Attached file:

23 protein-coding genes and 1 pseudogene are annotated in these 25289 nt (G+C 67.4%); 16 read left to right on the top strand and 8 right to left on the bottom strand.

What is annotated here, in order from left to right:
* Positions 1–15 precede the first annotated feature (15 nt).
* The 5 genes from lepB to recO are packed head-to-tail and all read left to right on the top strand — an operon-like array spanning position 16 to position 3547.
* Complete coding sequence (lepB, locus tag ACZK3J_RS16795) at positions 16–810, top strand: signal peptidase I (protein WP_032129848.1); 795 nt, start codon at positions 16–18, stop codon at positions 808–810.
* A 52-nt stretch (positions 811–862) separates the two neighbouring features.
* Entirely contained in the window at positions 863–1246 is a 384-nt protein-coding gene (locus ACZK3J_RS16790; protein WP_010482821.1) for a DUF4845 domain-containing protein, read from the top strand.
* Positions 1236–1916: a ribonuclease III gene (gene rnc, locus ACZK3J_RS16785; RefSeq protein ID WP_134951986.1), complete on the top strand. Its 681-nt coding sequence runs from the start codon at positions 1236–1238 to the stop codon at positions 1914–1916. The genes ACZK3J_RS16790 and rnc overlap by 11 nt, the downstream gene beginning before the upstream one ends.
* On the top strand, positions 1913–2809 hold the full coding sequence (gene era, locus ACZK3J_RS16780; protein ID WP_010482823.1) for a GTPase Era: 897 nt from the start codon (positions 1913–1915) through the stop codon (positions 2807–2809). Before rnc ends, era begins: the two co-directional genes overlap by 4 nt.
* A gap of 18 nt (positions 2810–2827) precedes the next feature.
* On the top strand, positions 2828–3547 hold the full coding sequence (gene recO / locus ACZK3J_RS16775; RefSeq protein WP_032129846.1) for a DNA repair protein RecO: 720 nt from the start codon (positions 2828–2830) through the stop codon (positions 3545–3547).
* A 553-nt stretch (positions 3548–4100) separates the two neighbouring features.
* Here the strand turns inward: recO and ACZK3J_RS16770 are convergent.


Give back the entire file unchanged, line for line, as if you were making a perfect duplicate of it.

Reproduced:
23 protein-coding genes and 1 pseudogene are annotated in these 25289 nt (G+C 67.4%); 16 read left to right on the top strand and 8 right to left on the bottom strand.

What is annotated here, in order from left to right:
* Positions 1–15 precede the first annotated feature (15 nt).
* The 5 genes from lepB to recO are packed head-to-tail and all read left to right on the top strand — an operon-like array spanning position 16 to position 3547.
* Complete coding sequence (lepB, locus tag ACZK3J_RS16795) at positions 16–810, top strand: signal peptidase I (protein WP_032129848.1); 795 nt, start codon at positions 16–18, stop codon at positions 808–810.
* A 52-nt stretch (positions 811–862) separates the two neighbouring features.
* Entirely contained in the window at positions 863–1246 is a 384-nt protein-coding gene (locus ACZK3J_RS16790; protein WP_010482821.1) for a DUF4845 domain-containing protein, read from the top strand.
* Positions 1236–1916: a ribonuclease III gene (gene rnc, locus ACZK3J_RS16785; RefSeq protein ID WP_134951986.1), complete on the top strand. Its 681-nt coding sequence runs from the start codon at positions 1236–1238 to the stop codon at positions 1914–1916. The genes ACZK3J_RS16790 and rnc overlap by 11 nt, the downstream gene beginning before the upstream one ends.
* On the top strand, positions 1913–2809 hold the full coding sequence (gene era, locus ACZK3J_RS16780; protein ID WP_010482823.1) for a GTPase Era: 897 nt from the start codon (positions 1913–1915) through the stop codon (positions 2807–2809). Before rnc ends, era begins: the two co-directional genes overlap by 4 nt.
* A gap of 18 nt (positions 2810–2827) precedes the next feature.
* On the top strand, positions 2828–3547 hold the full coding sequence (gene recO / locus ACZK3J_RS16775; RefSeq protein WP_032129846.1) for a DNA repair protein RecO: 720 nt from the start codon (positions 2828–2830) through the stop codon (positions 3545–3547).
* A 553-nt stretch (positions 3548–4100) separates the two neighbouring features.
* Here the strand turns inward: recO and ACZK3J_RS16770 are convergent.